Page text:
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Archive for October, 2009

Standing Up for School Cleaners

All of New Zealand’s state and integrated primary and secondary schools received government funding from 1 July this year to bring their cleaners up to a minimum rate of $14.62/hour.

While all the directly-employed cleaners received a well-earned pay increase from 1 July, those cleaners employed by contractors stayed on their miserable rate of $12.55 an hour – 5 cents an hour above the minimum wage.

Since then the Union has been chasing the schools and the contractors to pay up. Most schools said they would pay over the tagged money but the nearly all the contractors said they didn’t want it. They said it would create problems for them with cleaners who cleaned schools on $14.62/hour and commercial buildings on $12.55/hour.

After four months of going around in circles we have said “enough!”

We told HuttValleyHigh School and WellingtonCollege to either get the contractor to pay up or we would start “public awareness raising” by hundreds of cleaners outside their gates.

Amazingly, the contractor at these two schools suddenly decided that they would pay the $14.62/hour rate.

Isn’t it a sad state of affairs that some of the lowest paid workers in New Zealand have to make threats to get money that is owed to them.

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Give Kate a Break!

National Party Cabinet Minister Kate Wilkinson has introduced legislation to kill off statutory minimum rest breaks for workers.

She says that she wants to “give employers and employees greater opportunity to develop breaks at the time best suited to their individual requirements”.

While I was reflecting today on this new found freedom I had a visit from union member Anuradha Lal, who up until late last year was working at a local Indian restaurant.

Like many of the cases we come across in ethnic restaurants she was working on average 60 hours a week and during some days she worked 11 hours with only a half-hour break for lunch.

She has asked her employer, who also worked in the restaurant, about 10 minute rest breaks, but he said the restaurant was too busy and it did not suit his business.

Anuradha was excited when the rest break legislation came into effect last year because her employer was forced to arrange the breaks on a roster.

Kate Wilkinson’s brave new world of employer and employee sitting down and determining work breaks that are best suited to their individual requirements is so far away from this reality that sometimes I wonder what planet she is on.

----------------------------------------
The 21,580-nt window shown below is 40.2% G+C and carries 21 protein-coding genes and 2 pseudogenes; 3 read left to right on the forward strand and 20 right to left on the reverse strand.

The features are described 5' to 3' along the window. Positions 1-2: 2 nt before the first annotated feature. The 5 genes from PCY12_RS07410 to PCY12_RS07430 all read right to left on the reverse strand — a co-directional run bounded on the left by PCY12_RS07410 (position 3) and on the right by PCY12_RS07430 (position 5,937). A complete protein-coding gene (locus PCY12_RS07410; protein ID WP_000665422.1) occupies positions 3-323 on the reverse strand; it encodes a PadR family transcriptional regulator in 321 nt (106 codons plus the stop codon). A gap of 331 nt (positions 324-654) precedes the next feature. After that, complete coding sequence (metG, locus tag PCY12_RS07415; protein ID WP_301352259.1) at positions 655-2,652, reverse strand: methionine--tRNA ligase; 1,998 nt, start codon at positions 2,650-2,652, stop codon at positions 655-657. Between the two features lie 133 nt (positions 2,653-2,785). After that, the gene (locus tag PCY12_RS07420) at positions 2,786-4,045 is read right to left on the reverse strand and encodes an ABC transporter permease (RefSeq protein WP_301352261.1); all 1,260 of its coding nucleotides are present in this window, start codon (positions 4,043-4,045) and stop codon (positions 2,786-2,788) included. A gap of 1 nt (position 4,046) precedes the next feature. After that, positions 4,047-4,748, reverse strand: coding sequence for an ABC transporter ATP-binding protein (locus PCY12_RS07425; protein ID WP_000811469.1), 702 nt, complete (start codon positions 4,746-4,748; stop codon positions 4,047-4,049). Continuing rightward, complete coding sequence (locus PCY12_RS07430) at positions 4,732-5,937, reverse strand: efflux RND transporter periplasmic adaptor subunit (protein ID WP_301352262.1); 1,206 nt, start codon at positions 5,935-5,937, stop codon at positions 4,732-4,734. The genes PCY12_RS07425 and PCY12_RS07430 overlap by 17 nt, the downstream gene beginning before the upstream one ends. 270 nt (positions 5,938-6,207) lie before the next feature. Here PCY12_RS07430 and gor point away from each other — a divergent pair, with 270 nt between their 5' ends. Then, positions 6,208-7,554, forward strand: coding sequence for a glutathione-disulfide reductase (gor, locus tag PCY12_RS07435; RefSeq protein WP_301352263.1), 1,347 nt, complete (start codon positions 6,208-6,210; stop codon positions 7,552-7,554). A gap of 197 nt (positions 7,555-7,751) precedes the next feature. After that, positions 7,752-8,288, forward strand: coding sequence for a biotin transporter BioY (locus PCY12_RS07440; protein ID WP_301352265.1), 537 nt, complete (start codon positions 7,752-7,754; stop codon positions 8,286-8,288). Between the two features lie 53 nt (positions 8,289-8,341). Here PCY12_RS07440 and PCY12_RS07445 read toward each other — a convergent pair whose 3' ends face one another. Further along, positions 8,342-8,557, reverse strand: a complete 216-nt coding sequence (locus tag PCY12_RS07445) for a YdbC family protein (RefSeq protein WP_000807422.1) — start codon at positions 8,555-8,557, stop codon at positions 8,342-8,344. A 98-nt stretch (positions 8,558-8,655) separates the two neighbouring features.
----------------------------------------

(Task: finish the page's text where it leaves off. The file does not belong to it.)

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Samuel Parnell Remembered

I didn’t think I should let Labour Day go by without joining Labour Party President Andrew Little, Employment Relations spokesperson Trevor Mallard and about 20 other labour activists (including some SFWU members) in a visit to the grave of the organiser of the eight-hour working day, Samuel Parnell.

Sam is buried in Wellington’s old Bolton Street cemetery in a grave looking the worse for wear despite a makeover by the Carpenters Union back in 1961.

In 1839, before the signing of the Treaty of Waitangi, Sam argued with a local shipping merchant, George Hunter, about the conditions for building him a store in Petone. Sam insisted that a condition of employment was that he only worked an eight hour day.

Not only did Sam strike a deal with Mr Hunter but he went on to organise other workers coming off the boats to also insist on the eight-hour day. A workers’ meeting held in Wellington in October 1840 is said to have resolved to restrict the eight hours from 8 a.m. to 5 p.m., anyone offending to be ducked into the harbour.

Parnell died in 1890 but the eight-hour day, which had by then become standard for tradesmen and labourers, was not forgotten. Unions publicised the campaign for shorter hours by holding annual processions late in October on what became known as Labour Day.

In 1899 the Government made Labour Day into a public holiday, but the cause that Parnell championed in the 19th century is still as important today as we battle to get wage rates up to a level where long hours are not a permanent feature of many members’ working lives.

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Hospital Cleaners Come into their Own

This morning I was phoned by a journalist about the impact on the outbreak of the ESBL superbug for cleaners at NorthShoreHospital.

The superbug outbreak was so severe the hospital was dividing wards in half and putting those with the superbug in one half of the ward and those without the superbug in the other half.

Superbugs have become a common feature of the NZ healthcare system. Infection of patients by the ESBL superbug has risen from zero in 1999 up to over 5000 last year.